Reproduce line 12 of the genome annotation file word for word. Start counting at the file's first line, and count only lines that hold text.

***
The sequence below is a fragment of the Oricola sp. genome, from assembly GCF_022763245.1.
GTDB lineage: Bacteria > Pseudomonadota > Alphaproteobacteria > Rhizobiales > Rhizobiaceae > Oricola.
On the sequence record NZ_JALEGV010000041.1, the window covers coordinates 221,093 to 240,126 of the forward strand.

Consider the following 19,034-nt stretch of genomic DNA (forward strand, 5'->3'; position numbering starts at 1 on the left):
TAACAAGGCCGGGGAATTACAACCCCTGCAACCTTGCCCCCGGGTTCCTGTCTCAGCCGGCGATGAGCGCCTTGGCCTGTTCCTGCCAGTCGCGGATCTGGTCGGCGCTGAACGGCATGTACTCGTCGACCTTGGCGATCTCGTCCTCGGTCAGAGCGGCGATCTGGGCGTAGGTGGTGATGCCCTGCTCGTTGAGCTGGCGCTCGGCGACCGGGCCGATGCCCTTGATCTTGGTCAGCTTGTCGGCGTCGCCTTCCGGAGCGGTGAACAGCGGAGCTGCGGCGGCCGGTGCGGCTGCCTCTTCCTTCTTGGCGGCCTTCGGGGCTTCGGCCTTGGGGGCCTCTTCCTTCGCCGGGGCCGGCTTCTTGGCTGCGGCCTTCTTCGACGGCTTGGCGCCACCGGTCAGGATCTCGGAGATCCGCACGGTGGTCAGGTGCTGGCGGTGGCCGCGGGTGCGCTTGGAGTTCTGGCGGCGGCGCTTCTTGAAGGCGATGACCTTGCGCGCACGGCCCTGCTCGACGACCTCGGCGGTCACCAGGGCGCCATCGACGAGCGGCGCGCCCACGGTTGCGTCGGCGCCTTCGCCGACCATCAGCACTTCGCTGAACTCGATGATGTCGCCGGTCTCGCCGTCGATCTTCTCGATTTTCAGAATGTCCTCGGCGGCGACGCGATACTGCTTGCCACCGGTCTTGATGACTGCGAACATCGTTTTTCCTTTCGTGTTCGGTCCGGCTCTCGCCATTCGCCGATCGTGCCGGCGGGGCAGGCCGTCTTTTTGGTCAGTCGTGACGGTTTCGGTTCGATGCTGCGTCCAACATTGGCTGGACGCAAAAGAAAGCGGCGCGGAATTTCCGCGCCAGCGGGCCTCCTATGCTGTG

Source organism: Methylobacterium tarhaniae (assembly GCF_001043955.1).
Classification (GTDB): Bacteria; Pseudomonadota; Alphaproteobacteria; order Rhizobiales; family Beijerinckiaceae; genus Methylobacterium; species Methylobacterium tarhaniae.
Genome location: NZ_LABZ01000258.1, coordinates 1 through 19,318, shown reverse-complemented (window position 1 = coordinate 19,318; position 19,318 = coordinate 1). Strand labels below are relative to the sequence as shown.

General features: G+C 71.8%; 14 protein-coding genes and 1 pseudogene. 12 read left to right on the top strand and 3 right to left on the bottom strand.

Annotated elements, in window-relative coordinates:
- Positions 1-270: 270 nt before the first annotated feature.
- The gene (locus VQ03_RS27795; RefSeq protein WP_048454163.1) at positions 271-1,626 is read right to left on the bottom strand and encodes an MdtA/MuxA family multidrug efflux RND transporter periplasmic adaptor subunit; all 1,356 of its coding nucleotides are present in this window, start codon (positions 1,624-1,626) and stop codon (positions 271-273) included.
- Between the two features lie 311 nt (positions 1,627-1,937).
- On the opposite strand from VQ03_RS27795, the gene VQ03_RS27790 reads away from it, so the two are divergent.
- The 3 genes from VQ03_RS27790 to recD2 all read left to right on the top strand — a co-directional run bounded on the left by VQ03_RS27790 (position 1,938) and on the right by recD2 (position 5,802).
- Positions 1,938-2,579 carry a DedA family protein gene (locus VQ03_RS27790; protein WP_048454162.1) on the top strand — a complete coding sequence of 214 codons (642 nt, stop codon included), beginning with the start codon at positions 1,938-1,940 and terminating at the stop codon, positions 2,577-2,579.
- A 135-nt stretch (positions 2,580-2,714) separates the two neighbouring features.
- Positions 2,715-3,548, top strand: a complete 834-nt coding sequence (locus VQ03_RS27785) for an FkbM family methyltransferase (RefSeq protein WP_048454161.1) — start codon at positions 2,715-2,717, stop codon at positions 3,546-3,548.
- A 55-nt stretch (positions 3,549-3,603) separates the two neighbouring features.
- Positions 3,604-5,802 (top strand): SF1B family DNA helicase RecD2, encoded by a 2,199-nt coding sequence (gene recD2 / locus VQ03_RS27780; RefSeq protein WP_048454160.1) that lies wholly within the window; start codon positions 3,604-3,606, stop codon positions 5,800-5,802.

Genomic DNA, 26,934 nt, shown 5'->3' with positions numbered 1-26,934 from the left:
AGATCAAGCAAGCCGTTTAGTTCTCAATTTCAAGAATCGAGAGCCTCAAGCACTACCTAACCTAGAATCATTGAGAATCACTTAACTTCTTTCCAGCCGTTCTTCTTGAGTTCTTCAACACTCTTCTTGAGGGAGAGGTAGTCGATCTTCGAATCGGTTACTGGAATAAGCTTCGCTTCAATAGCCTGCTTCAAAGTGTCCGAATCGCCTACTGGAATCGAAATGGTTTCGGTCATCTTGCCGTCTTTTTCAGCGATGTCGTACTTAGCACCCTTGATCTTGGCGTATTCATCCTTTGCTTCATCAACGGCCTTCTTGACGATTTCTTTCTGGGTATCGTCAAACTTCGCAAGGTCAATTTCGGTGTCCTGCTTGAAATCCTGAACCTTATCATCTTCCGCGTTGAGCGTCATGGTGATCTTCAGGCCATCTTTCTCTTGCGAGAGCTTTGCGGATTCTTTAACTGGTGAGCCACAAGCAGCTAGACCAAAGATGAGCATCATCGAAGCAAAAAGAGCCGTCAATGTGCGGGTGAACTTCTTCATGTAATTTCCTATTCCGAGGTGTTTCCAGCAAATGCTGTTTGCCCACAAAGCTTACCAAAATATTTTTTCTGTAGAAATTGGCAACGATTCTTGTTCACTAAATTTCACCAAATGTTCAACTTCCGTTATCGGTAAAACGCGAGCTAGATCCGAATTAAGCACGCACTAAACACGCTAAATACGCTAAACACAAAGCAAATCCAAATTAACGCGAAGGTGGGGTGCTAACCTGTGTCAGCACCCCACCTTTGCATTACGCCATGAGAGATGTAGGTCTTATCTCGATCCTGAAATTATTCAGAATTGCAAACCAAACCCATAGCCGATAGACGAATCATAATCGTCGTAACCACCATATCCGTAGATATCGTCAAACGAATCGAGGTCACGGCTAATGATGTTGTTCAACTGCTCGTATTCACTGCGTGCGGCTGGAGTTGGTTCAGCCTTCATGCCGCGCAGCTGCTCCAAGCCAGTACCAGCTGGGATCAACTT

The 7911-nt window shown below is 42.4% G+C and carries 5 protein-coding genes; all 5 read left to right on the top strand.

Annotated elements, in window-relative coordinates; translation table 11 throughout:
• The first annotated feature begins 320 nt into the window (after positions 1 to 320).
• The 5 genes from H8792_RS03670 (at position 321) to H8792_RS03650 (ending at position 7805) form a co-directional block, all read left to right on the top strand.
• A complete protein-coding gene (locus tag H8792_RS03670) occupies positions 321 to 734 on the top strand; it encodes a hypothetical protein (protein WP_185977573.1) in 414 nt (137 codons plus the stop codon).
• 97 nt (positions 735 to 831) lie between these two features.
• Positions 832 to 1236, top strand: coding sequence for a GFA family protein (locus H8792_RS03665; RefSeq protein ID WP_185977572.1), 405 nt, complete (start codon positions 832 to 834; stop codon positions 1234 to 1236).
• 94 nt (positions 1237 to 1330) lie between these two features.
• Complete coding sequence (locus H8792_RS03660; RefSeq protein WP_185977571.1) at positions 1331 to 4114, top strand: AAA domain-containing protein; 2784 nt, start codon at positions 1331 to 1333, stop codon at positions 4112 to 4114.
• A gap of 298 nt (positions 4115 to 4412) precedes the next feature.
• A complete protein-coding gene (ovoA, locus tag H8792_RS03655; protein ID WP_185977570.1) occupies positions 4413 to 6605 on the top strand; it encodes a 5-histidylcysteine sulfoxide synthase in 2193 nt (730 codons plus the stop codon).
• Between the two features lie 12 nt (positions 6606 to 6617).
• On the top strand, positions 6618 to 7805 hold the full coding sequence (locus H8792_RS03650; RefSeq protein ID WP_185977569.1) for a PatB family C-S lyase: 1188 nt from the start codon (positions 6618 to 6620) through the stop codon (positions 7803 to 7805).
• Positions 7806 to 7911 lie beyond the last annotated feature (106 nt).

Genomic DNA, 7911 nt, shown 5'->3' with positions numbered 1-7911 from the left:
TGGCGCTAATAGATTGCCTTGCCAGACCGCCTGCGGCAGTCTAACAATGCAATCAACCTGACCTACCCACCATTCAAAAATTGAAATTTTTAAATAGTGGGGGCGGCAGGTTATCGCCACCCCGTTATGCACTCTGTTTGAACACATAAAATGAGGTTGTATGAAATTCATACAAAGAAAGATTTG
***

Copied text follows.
- The gene (locus VQ03_RS27795; RefSeq protein WP_048454163.1) at positions 271-1,626 is read right to left on the bottom strand and encodes an MdtA/MuxA family multidrug efflux RND transporter periplasmic adaptor subunit; all 1,356 of its coding nucleotides are present in this window, start codon (positions 1,624-1,626) and stop codon (positions 271-273) included.